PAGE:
Mikey Rinaldo: Coffee Insurrection Hero Chapter #77

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Mikey Rinaldo: Coffee Insurrection Hero Chapter #77

Coffee Insurrection
1- Introduce yourself: who are you, where are you from, where do you work and what’s your job.

My name is Mikey Rinaldo. I was born in Indonesia, but currently live in Chicago, USA. I am the roaster/founder of New Math Coffee, a roastery focused on Asian producers.

2- When and why did coffee become important to you?

Probably around 2011-2012. When I was a graduate student, I often hung out and did my school work at a newly opened specialty cafe. I didn’t even drink coffee then. One of the baristas eventually taught me how to brew coffee manually, which kickstarted my long term fascination with it.

3- Do you remember the first coffee you had that was more than “just a cup of coffee”?

Like many people who got into coffee during the 2010s, it was a blueberry-forward natural process Ethiopia that gave me the aha moment. It was an Ethiopian Ardi roasted by Anthology Coffee in Detroit.

4- What’s your favorite thing about going to work in the morning?

The quiet, modest deliciousness of the first cup. I find the first daily coffee often most enjoyable since that’s when my body craves caffeine, but often in a half-asleep brewing ritual. It makes me think of this line by the American environmentalist Aldo Leopold: “The coffee pot, from its first soft gurgle, underclaims the virtues of what simmers within.”

5- What’s your favorite brewing method and why?

I prefer anything with a paper filter for drip. By default, at home I’ve just been using my beat-up metal V60 for so long now.

6- Which is the best coffee you ever tasted?

Oof I prefer not to answer this : ) In all earnestness, I’ve had many outstanding and memorable cups, some due to taste, others due to circumstances or people I shared them with.

Mikey Rinaldo

7- Is there a country of origin that you tend to favor coffee from?

Not currently. I say this because I see quite a few farmers and roasters from various producing countries redefining the taste profiles we usually consider typical of those regions. So my taste runs pretty catholic these days and I want to keep an open attitude to different regions/flavor profiles.

8- Suggest us a roastery to check (not the one you working at/you use at work).

Most recently, I’ve been liking Silverbird from Minneapolis. It’s the roastery started by Tony Querio, former longtime roaster of Spyhouse Coffee, another Minneapolis-based roastery. This year I also got to travel to Vietnam. I was really digging 96B roastery in Ho Chi Minh City as well as Cafe Le J’ in Dalat. I love the work they both do with different Robusta farmers planting and processing newly developed cultivars.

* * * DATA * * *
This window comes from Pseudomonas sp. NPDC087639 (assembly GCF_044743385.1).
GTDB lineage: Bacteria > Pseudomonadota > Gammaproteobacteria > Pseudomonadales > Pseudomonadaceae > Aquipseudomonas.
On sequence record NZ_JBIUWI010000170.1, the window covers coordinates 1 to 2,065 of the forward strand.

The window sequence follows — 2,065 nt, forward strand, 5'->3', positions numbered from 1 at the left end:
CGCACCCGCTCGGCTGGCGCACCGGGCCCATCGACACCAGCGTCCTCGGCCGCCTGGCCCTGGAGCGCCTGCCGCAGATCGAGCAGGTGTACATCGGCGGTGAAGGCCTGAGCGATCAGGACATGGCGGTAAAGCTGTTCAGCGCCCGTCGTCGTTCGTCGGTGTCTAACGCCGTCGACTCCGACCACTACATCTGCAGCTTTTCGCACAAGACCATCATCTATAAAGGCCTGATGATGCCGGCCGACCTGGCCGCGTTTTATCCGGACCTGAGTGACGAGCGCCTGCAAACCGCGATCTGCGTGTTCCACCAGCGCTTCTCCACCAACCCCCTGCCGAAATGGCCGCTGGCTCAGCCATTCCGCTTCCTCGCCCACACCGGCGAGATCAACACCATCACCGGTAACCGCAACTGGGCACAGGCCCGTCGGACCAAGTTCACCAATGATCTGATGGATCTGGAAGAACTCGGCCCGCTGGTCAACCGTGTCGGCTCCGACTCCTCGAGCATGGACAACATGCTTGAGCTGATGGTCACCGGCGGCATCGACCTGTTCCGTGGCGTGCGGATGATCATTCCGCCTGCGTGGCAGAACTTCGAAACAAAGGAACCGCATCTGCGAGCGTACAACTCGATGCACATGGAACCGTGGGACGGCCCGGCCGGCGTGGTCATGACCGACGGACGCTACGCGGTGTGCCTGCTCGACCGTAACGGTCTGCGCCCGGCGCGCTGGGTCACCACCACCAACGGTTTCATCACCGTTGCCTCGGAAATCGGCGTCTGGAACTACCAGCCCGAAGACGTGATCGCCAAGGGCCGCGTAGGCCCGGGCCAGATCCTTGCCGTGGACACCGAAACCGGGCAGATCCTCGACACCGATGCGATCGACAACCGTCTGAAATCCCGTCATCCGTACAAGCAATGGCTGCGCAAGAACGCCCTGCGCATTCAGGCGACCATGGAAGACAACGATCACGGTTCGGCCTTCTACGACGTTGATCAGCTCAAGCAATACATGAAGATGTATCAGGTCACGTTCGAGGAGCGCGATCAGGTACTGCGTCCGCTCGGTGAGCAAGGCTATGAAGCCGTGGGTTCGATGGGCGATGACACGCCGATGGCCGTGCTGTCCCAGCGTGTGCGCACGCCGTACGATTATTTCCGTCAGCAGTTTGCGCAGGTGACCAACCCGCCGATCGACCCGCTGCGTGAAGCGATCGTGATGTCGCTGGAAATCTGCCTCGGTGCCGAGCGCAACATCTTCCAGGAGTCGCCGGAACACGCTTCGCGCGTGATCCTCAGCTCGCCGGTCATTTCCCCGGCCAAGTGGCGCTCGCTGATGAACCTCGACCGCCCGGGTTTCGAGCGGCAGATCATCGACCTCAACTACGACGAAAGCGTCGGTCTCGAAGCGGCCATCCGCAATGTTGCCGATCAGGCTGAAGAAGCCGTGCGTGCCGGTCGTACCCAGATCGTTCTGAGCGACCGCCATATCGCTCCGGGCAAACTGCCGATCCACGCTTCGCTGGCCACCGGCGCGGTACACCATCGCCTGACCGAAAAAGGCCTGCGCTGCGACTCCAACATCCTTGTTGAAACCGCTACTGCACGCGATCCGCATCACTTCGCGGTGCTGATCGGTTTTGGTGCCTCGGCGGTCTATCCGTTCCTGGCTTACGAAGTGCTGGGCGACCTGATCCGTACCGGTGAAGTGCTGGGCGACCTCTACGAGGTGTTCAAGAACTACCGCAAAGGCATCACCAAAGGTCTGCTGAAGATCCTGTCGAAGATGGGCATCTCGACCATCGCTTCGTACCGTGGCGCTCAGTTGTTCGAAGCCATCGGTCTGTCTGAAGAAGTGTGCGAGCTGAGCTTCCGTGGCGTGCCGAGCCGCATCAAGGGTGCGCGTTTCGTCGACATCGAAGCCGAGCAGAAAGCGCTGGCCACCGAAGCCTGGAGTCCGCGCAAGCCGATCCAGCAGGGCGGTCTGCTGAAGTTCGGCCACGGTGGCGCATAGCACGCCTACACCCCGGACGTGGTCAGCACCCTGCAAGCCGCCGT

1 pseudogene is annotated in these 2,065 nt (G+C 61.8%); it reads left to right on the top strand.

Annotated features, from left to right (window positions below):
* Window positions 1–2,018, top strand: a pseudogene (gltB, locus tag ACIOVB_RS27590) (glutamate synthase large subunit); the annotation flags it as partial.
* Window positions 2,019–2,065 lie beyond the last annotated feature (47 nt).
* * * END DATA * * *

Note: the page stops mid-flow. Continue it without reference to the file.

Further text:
9- What’s the most important things you’ve learnt while working in the business?

That it’s super humbling and important to have a hospitality mindset. A cafe owner/manager can curate the types of coffees or syrup flavors you offer. But it’s become especially important to me never to belittle or begrudge a customer for requesting sugary, milky drinks.

10- How your work and the specialty coffee world are coping with Covid and the new challenges for hospitality?

I was fortunate that my roastery started during the pandemic as a mostly online-only business. So I did not have a cafe lease.

11- How do you see the specialty coffee scene in 10 years?

I don’t know if I can predict the scene per se, but I personally would love to see specialty roasters and consumers being much more open to finding quality in other coffee species besides Arabica

12- Where do you see yourself in 10 years?

Tough question. I may still be involved in coffee, but I’m also at peace with the possibility that I may be done with it by then.

13- Any last word? Any tip or suggestion you wanna share with someone that want to start this path?

The one advice I would give to those wanting to pursue coffee—one I wish I had received myself—is to not let your passion for it be exploited by employers, particularly when it comes to compensation. I’ve also worked at enough places and seen enough cafes/roasteries that have “cool” branding but poor workplace culture and communication.

Mikey Rinaldo

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